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Steve Ballmer To Step Down As Microsoft CEO

Jonathan Lester
CEO, Microsoft, Steve Ballmer

Steve Ballmer To Step Down As Microsoft CEO

"Microsoft Has All Its Best Days Ahead"

Microsoft boss Steve Ballmer will retire from his position within the year, having spent more than three decades at the company. The search for a replacement begins.

Ballmer announced his decision in an internal Microsoft email, which was transcribed in an official press release entitled "moving forward."

“There is never a perfect time for this type of transition, but now is the right time,” he wrote.“My original thoughts on timing would have had my retirement happen in the middle of our transformation to a devices and services company focused on empowering customers in the activities they value most. We need a CEO who will be here longer term for this new direction.

“I will retire as CEO of Microsoft within the next 12 months, after a successor is chosen. There is never a perfect time for this type of transition, but now is the right time.

“I am proud of what we have achieved. We have grown from $7.5 million to nearly $78 billion since I joined Microsoft, and we have grown from employing just over 30 people to almost 100,000. I feel good about playing a role in that success and having committed 100 percent emotionally all the way."

Ballmer was the first business manager Bill Gates ever hired, joining Microsoft back in 1980. Since then, he headed up several divisions before being promoted to Chief Executive Officer in 2000. Though primarily famed for his "enthusiastic" public appearances and a few bullish decisions over the last few years, he's certainly made an impact.

He'll now oversee the hunt for a replacement, backed up by a special committee greenlit by the Microsoft Board. Bill Gates joins him in the search, alongside independent director John Thompson, Chairman of the Compensation Committee Steve Luczo and Chairman of the Audit Committee Chuck Noski (no, not Norris).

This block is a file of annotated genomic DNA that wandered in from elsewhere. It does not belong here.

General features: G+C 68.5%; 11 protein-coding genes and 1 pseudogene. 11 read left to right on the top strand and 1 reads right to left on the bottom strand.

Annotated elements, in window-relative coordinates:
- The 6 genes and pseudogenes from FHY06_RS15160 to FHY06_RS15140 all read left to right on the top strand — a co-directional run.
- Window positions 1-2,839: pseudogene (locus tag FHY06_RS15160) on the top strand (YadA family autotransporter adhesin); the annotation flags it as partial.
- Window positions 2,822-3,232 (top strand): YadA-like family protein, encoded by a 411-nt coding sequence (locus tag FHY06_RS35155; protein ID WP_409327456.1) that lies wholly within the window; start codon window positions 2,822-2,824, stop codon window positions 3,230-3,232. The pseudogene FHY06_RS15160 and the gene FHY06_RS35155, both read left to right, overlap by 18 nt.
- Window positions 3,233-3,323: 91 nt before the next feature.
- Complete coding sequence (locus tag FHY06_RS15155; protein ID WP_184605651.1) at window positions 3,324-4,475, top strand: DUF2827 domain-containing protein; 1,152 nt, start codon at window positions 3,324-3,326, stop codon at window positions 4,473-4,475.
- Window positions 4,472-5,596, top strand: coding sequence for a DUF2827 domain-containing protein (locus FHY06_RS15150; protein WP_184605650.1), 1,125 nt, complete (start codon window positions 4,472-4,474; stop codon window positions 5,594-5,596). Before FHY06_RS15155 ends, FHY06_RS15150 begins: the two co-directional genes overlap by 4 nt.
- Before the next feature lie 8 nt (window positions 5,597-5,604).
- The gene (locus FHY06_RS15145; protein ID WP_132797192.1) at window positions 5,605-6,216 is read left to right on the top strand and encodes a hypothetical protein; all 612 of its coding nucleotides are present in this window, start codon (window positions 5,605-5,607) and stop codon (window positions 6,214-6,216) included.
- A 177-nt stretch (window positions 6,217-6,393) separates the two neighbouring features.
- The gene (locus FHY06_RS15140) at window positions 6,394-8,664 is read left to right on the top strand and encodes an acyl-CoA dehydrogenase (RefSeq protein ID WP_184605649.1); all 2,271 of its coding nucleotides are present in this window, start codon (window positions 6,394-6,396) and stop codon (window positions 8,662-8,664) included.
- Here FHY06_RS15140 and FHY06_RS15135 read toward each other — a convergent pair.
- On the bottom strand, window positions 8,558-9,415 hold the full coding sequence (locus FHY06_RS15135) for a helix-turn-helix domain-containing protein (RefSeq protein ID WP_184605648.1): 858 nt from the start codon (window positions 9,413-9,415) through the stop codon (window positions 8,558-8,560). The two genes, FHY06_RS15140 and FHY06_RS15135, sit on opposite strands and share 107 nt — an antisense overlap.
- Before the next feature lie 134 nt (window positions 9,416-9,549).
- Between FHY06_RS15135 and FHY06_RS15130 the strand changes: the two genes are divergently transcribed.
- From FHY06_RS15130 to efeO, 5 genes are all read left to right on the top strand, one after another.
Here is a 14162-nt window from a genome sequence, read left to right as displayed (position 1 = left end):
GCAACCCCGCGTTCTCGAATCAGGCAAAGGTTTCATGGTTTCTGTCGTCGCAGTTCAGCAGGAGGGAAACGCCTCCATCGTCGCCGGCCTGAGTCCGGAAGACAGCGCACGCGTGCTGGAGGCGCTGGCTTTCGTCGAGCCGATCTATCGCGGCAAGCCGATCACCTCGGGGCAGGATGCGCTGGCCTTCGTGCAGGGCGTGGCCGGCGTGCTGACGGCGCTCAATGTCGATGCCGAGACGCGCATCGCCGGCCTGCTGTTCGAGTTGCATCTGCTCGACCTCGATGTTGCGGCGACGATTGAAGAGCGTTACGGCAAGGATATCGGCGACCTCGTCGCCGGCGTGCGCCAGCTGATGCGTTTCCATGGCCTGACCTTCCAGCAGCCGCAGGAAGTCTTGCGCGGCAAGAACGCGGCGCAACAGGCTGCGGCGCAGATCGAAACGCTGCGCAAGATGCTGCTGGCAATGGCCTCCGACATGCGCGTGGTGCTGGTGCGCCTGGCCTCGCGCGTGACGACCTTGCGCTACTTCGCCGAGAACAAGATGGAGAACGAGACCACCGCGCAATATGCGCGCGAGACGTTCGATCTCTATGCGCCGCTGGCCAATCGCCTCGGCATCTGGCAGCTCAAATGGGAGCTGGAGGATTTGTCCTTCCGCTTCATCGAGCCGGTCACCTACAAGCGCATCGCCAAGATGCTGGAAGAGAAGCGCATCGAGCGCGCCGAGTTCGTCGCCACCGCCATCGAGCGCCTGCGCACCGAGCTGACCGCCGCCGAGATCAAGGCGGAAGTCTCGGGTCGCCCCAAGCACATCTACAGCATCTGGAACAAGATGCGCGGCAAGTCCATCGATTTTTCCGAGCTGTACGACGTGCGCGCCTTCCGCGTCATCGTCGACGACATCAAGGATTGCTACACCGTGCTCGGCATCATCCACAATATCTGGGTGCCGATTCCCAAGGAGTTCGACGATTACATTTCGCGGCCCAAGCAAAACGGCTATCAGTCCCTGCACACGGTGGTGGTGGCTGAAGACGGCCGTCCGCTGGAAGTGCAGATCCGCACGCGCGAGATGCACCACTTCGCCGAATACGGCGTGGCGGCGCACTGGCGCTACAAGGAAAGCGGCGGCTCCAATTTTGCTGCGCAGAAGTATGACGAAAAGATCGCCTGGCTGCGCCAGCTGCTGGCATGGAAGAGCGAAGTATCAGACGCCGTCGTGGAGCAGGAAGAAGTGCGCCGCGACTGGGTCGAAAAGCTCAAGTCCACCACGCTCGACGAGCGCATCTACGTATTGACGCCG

"This is an emotional and difficult thing for me to do," Ballmer concluded. "I take this step in the best interests of the company I love; it is the thing outside of my family and closest friends that matters to me most.

"Microsoft has all its best days ahead. Know you are part of the best team in the industry and have the right technology assets. We cannot and will not miss a beat in these transitions. I am focused and driving hard and know I can count on all of you to do the same. Let’s do ourselves proud."

Microsoft share prices have jumped by 7.8% following the news.

It's perhaps an odd time for Microsoft to search for a new top dog, especially since the company absolutely needs strong and decisive leadership during this critical next-gen console transition phase, alongside the continuing push to cement Windows 8's popularity and rebrand as a services provider. What do you make of it?

Add a comment4 comments
Tsung  Aug. 23, 2013 at 15:46

"It's an odd time for Microsoft to search for a new top dog,"

"It's about time for Microsoft to search for a new top dog,"

There fixed it for ya !

Microsoft's biggest mistake was keep him in charge; almost fatal mistake. Microsoft has been playing Catch up for years and now it's suffering for it. Now lets see who replaces him, I believe anyone who threatened his job was removed one way or another.

JonLester  Aug. 23, 2013 at 15:57

@Tsung: I'm sure you won't be the only person who thinks that way - not to put too fine a point on it, we've certainly called him out regularly over the last few years. The share price jump is certainly suggestive.

That said, I do personally feel that Microsoft needs to demonstrate a fully united front right now to cement a strong Gamescom showing - especially after all the U-turns made them look somewhat indecisive. I hope that the hunt for a new CEO doesn't cause them to take their eye off the ball, not now of all times. Just my two cents.

Either way, we're looking forward to seeing who Ballmer's successor will be, and whether they bring some fresh blood with them into the higher echelons of the company. A few more creatively-minded colleagues might not go amiss.

EDIT: I'm sure we'll be on base with some Game Of Thrones jokes once the ball starts rolling.

Last edited by JonLester, Aug. 23, 2013 at 15:58
Anarchist  Aug. 23, 2013 at 16:45

You know you've not done a good job, when people value your company at around $20 billion more, just because you're quitting...

googleberry  Aug. 24, 2013 at 00:09

MS have certainly tried a lot of new stuff on Ballmer's watch, so credit to him for that. The problem is that most of those experiments have not worked out because of poor execution. Surface, Zune MP3, phones have all been misses even when they are/were growth segments.

If I was to fault Steve, it would be he hasn't evolved the bureaucratic machine MS has become such that it is nimble enough to compete in the fast moving world of today's software/tech industry. Today, MS is too slow at making stuff happen.

A new CEO will no doubt change direction, but MS's problems are very deep. No matter who is in charge, we won't see big improvements in a hurry (if at all).

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